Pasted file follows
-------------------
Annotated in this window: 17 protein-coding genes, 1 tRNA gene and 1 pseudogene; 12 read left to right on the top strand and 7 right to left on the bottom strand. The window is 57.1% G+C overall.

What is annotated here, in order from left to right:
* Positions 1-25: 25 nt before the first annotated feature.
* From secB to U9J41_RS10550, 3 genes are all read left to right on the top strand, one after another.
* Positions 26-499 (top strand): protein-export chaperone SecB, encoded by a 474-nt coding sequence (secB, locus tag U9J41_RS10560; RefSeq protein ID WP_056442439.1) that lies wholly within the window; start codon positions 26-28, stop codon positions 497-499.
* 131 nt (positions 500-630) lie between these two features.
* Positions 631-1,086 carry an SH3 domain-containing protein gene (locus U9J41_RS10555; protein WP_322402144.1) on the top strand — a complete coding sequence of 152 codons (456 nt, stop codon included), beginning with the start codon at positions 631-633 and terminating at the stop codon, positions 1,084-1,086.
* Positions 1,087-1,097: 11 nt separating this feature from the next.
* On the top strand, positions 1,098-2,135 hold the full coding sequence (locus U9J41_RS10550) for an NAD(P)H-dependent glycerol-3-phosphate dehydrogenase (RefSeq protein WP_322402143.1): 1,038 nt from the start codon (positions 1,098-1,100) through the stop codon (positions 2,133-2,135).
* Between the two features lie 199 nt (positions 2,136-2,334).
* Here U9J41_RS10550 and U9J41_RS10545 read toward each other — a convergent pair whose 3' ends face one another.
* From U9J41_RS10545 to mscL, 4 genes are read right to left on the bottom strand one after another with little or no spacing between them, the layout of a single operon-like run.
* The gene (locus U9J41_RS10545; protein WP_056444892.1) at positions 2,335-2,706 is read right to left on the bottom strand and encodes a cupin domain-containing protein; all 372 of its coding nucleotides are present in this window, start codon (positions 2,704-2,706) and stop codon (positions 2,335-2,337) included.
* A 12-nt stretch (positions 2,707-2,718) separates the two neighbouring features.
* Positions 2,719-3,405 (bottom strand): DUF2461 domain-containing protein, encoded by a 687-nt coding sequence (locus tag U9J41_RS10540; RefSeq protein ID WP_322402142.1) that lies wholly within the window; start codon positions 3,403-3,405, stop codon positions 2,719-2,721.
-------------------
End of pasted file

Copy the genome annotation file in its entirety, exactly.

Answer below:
Annotated in this window: 17 protein-coding genes, 1 tRNA gene and 1 pseudogene; 12 read left to right on the top strand and 7 right to left on the bottom strand. The window is 57.1% G+C overall.

What is annotated here, in order from left to right:
* Positions 1-25: 25 nt before the first annotated feature.
* From secB to U9J41_RS10550, 3 genes are all read left to right on the top strand, one after another.
* Positions 26-499 (top strand): protein-export chaperone SecB, encoded by a 474-nt coding sequence (secB, locus tag U9J41_RS10560; RefSeq protein ID WP_056442439.1) that lies wholly within the window; start codon positions 26-28, stop codon positions 497-499.
* 131 nt (positions 500-630) lie between these two features.
* Positions 631-1,086 carry an SH3 domain-containing protein gene (locus U9J41_RS10555; protein WP_322402144.1) on the top strand — a complete coding sequence of 152 codons (456 nt, stop codon included), beginning with the start codon at positions 631-633 and terminating at the stop codon, positions 1,084-1,086.
* Positions 1,087-1,097: 11 nt separating this feature from the next.
* On the top strand, positions 1,098-2,135 hold the full coding sequence (locus U9J41_RS10550) for an NAD(P)H-dependent glycerol-3-phosphate dehydrogenase (RefSeq protein WP_322402143.1): 1,038 nt from the start codon (positions 1,098-1,100) through the stop codon (positions 2,133-2,135).
* Between the two features lie 199 nt (positions 2,136-2,334).
* Here U9J41_RS10550 and U9J41_RS10545 read toward each other — a convergent pair whose 3' ends face one another.
* From U9J41_RS10545 to mscL, 4 genes are read right to left on the bottom strand one after another with little or no spacing between them, the layout of a single operon-like run.
* The gene (locus U9J41_RS10545; protein WP_056444892.1) at positions 2,335-2,706 is read right to left on the bottom strand and encodes a cupin domain-containing protein; all 372 of its coding nucleotides are present in this window, start codon (positions 2,704-2,706) and stop codon (positions 2,335-2,337) included.
* A 12-nt stretch (positions 2,707-2,718) separates the two neighbouring features.
* Positions 2,719-3,405 (bottom strand): DUF2461 domain-containing protein, encoded by a 687-nt coding sequence (locus tag U9J41_RS10540; RefSeq protein ID WP_322402142.1) that lies wholly within the window; start codon positions 3,403-3,405, stop codon positions 2,719-2,721.